© 2024 Kansas City Public Radio
NPR in Kansas City
Play Live Radio
Next Up:
0:00 0:00
Available On Air Stations

What Sporting KC'S Soony Saad Has To Say About Playing A Match In North Korea

Sporting Kansas City will have its players back from international duty for its final game of the regular season at Real Salt Lake on Sunday. Matt Besler, Graham Zusi and Benny Feilhaber—the three Sporting players on the U.S. team—faced disappointment after the team failed to qualify for the World Cup.

Meanwhile, Soony Saad, who plays with the Lebanese national team, had perhaps the most unusual international season this year. Saad was born in Dearborn, Michigan, and grew up playing soccer with his three siblings. All the boys played on a team for their father, who’s from Lebanon and came to the U.S., in the early 1980s.

During Saad’s first stint with Sporting five years ago, the forward got a call from management of the Lebanese national team. He was only 20 at the time.

“When the national team comes knocking at your door, it’s really hard to turn down. I hadn’t received anything from the U.S., not that I expected anything, but it was a good opportunity to get professional first-team minutes with a full team, a full national team,” says Saad.

Saad scored a goal in his debut with the Lebanese team and he’s answered the call each time Lebanon has summoned him. Early this year, he found out the team would be facing North Korea as it tried to qualify for the Asian Cup.

“In the back of my mind, I was always thinking, 'I mean North Korea. That means we have to travel there because we do have to play home and away' — It was something I put on the back burner — 'Aw, I’ll get to it when the trip is coming,'" he says of his internal dialogue. 

Then when late August rolled around, it was time to travel to Pyongyang. Saad says he didn’t want the North Koreans to know that, despite being with the Lebanese team, he’s an American citizen. He says he feared being detained at the airport.

“I was afraid that they were going to go through my laptop, my electronic devices and maybe see that I’m from America or even see my American passport,” Saad recalls. “Luckily I used my Lebanese passport and I handed my American passport to the team administrators.

"I said, ‘Hide that.’”

After landing without incident in the early morning hours, Saad recalls hearing what he describes as “eerie music and chanting” outside his hotel room the next day. He says he and his roommate, a British citizen, turned on the TV to figure out what was happening.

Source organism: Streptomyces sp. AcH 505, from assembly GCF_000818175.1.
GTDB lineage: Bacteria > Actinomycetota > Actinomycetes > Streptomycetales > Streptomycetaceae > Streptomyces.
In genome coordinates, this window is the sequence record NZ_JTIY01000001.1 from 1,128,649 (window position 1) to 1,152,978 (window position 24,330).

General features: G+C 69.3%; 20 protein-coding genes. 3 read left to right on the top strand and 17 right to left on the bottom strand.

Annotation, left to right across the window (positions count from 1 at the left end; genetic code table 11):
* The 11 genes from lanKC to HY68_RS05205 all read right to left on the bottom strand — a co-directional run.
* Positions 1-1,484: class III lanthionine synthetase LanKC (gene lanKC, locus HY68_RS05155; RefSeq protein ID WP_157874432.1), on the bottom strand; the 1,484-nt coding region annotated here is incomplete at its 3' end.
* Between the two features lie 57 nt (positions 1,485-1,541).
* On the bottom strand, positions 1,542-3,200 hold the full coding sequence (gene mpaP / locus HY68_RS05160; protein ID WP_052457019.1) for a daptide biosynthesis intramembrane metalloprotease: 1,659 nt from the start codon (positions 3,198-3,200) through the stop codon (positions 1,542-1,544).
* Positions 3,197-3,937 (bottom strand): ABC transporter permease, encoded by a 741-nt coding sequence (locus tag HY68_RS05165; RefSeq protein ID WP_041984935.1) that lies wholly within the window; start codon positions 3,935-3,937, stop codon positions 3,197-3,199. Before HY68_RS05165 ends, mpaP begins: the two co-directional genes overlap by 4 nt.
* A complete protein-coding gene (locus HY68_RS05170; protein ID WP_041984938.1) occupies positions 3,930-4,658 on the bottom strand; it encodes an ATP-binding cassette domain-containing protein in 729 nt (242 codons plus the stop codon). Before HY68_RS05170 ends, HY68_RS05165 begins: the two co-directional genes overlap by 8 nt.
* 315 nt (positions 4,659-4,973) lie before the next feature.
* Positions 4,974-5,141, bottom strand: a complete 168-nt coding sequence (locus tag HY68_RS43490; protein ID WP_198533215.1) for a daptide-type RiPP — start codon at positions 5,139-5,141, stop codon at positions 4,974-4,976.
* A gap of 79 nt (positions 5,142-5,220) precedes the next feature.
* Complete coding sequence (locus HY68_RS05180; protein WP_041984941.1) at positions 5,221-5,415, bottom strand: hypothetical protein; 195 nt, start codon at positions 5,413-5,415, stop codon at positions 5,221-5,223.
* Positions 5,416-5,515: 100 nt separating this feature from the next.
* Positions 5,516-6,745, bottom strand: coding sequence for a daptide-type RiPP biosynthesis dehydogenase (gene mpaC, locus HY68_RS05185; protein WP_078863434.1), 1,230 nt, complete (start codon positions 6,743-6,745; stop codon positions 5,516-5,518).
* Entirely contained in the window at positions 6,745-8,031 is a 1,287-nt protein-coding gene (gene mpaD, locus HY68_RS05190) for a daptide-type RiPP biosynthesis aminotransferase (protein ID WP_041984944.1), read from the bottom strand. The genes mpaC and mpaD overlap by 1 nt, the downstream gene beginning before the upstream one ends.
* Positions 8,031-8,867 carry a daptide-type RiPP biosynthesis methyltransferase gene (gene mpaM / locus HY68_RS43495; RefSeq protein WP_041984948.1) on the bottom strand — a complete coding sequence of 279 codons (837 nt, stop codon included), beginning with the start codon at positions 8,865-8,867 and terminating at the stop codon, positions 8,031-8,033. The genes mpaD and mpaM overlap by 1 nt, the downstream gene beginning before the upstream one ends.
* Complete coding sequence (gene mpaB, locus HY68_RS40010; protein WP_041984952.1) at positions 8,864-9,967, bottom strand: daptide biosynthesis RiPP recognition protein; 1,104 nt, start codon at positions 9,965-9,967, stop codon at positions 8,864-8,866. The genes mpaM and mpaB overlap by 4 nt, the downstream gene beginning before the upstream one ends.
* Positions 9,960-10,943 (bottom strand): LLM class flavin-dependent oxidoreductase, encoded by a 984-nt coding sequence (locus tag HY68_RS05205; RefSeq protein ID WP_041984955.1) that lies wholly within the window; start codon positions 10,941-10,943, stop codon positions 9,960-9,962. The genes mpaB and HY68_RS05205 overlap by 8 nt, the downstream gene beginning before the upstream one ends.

“They did have TVs in the room surprisingly,” says Saad. “But we turned on the news and it says, 'North Korea tests hydrogen bomb.' Which was probably only 100 miles way, not even. We were like, ‘What?!’”

The underground test caused a 6.3 magnitude earthquake and is estimated to be 17 times as powerful as the nuclear bomb the U.S. dropped on Hiroshima. After collecting themselves, Saad says the Lebanese team didn’t stray from preparing for their soccer match against the North Koreans.

“Obviously, the elephant in the room is, ‘Did that just happen?’ But it seemed really odd that we just carried on,” says Saad. “It didn’t seem like we were going to war. It seemed like everyone was safe, but the reality of it was that they just tested a nuclear weapon a 100 miles away. I wanted to leave ASAP.”

But the Lebanese team kept its focus on the match, which is something that Saad has become accustomed to as a professional.

“That was the story of our trip over there,” says Saad. “Nothing else politically mattered. Nothing else but our game mattered. It sucked that we didn’t have WiFi, it sucked that we couldn’t communicate with the outside world, but we went there for a job and we ended up getting the job done.”

The match was a 2-2 draw, but Saad says it felt like a victory in a tough road environment.

“The North Korean stadium was pretty packed. I want to say it (capacity) was about 65,000. About 60,000 were packed in there. It was loud. It was surprisingly loud."

Saad says he was relieved when he safely left North Korea, but says in retrospect he’s glad he made the trip.

“For myself to finally say that I went there, I was able to see first-hand what this place is, what everyone’s talking about, what it actually is, it’s really a nice feeling to say that I’ve been to North Korea. It’s actually a beautiful country.” 

Last week in Beirut, Lebanon defeated North Korea, 5-0, in a rematch. To Soony Saad, the setting was much more comforting than just the score.

Greg Echlin is a frelance sports reporter for KCUR 89.3.

Sports have an economic and social impact on our community and, as a sports reporter, I go beyond the scores and statistics. I also bring the human element to the sports figures who have a hand in shaping the future of not only their respective teams but our town. Reach me at gregechlin@aol.com.
KCUR serves the Kansas City region with breaking news and award-winning podcasts.
Your donation helps keep nonprofit journalism free and available for everyone.